I have a number of arthritic conditions that cause me daily pain but this dulls into insignificance when compared to the physical pain and mental anguish I am going through now as I mourn both my parents. It is with a very heavy heart that I write this. I know that time will help but at this moment I can't see that far ahead.
It is not a question of whether we can forgive a seemingly unforgivable atrocity; we, as the third party to events, cannot. Yet, the increased interest that forgiveness has been given over the preceding decades, as the post-witness era draws closer, is a telling sign that by exploring forgiveness there may be much to learn.
There's a rumour going around, propagated by [some] polyamorists, that polyamory is a superior ideology to monogamy. Let's face it, 'limitless love' does sound wholly honorable and blissful, even if 'limitless sex' with multiple partners sounds ~ for most of our sex-negative society ~ quite the opposite.
I woke up this morning with that agony that fills your body when you're deep in the depths of despair. There are people who think emotional pain isn't as bad as physical pain but here's the rub, there's empirical evidence that physical pain and emotional pain are registered in the exact same region of the brain.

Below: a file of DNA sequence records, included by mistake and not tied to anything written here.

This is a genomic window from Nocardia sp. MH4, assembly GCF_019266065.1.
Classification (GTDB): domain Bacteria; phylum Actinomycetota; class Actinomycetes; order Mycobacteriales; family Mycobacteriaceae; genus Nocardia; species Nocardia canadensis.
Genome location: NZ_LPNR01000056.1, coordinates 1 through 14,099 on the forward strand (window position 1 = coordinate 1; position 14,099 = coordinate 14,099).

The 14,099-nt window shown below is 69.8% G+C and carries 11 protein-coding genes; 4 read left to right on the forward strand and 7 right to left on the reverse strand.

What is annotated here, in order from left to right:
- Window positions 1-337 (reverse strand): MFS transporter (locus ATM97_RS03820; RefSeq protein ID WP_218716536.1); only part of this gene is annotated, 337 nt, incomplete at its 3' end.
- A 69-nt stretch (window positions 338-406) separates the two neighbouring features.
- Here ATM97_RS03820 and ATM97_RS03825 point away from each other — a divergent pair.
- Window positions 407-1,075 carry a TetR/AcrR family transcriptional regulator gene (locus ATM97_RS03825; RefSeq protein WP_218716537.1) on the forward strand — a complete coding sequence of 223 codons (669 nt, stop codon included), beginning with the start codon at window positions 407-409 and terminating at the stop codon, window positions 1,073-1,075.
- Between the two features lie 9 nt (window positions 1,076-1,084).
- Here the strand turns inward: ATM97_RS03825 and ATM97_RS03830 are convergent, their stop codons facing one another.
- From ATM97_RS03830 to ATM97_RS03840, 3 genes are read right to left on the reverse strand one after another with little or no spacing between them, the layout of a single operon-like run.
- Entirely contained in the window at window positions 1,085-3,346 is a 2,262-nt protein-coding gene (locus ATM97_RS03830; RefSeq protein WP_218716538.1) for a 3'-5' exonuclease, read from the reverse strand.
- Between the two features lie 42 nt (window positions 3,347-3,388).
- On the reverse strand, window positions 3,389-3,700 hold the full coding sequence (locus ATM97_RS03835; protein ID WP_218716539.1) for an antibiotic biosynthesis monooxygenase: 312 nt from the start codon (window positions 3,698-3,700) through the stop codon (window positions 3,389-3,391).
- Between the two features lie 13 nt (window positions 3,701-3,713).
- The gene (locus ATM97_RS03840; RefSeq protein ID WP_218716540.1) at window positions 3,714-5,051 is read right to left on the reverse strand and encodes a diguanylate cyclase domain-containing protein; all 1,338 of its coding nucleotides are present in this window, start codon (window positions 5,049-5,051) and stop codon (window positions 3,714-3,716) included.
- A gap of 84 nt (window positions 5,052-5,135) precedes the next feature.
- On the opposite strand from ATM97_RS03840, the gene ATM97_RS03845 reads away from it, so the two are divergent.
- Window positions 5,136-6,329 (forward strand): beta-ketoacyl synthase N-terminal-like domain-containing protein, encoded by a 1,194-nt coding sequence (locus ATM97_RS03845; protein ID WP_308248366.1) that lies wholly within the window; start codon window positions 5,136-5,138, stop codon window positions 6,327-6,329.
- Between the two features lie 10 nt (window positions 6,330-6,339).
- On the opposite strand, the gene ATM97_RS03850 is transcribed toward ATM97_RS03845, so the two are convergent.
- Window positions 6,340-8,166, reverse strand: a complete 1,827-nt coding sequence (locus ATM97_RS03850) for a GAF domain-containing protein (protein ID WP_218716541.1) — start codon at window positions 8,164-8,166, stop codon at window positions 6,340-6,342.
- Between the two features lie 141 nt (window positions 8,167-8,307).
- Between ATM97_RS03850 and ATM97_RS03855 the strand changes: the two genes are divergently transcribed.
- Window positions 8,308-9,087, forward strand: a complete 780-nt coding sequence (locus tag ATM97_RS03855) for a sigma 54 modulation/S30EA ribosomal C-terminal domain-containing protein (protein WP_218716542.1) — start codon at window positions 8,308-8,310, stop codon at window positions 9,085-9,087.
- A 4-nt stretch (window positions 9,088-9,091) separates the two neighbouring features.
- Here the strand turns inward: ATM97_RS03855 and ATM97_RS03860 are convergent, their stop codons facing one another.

There is no one right way to parent a child beyond the basics of love and boundaries. Children are born with different temperaments and ways of responding to the world and what works for one child is wrong for another. Most children are resilient and will bounce back but there are a few who are particularly vulnerable to addictions, psychological disorders and extreme behaviour.
The common theological heritage and the mutual reverence of Jesus and his mother by both Muslims and Christians has sadly, become sullied throughout history as Islam and Christianity are often portrayed as implacable enemies, embroiled in conflict. The reality is, despite the troubled history. there have been epochs where Christians and Muslim have co-existed in peace.
The virtues of forgiveness in many different contexts of life are manifold and well known. Forgiveness can encourage and enable healing, peaceful relations, improved individual and social welfare, and psychological well being. But forgiveness is a personal choice and it must not be coerced, whether implicitly or explicitly. It is not a panacea.
We are caught in a spiral of fear, leading to more violence and not leaving enough room for love. So a big real part of the 'war on terror' is one which takes place within us. It is one where we let our fears lead us to hate. 'Fighting' our own fears then becomes the war worth fighting and the way we can stop this cycle of violence. And we need to start uplifting others along with us.